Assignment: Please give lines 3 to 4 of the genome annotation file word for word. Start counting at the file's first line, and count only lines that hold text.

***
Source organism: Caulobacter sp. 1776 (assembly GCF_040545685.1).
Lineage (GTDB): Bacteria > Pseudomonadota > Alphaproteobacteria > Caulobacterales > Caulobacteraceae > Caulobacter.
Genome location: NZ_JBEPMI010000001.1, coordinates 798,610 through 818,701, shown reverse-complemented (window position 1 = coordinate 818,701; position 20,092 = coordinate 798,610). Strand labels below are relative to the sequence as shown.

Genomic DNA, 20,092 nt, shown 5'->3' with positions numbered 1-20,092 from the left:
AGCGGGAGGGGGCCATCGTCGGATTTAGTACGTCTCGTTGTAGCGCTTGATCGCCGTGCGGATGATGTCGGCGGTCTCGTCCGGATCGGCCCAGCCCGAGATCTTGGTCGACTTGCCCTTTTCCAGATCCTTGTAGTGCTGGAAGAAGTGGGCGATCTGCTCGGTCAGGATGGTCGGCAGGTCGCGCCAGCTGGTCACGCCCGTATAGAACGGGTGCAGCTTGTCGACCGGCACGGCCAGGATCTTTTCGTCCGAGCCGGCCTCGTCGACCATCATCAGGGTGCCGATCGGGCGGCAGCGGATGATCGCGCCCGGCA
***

Genome location: NZ_JBEPMI010000001.1, coordinates 798,610 through 818,701, shown reverse-complemented (window position 1 = coordinate 818,701; position 20,092 = coordinate 798,610). Strand labels below are relative to the sequence as shown.

Genomic DNA, 20,092 nt, shown 5'->3' with positions numbered 1-20,092 from the left: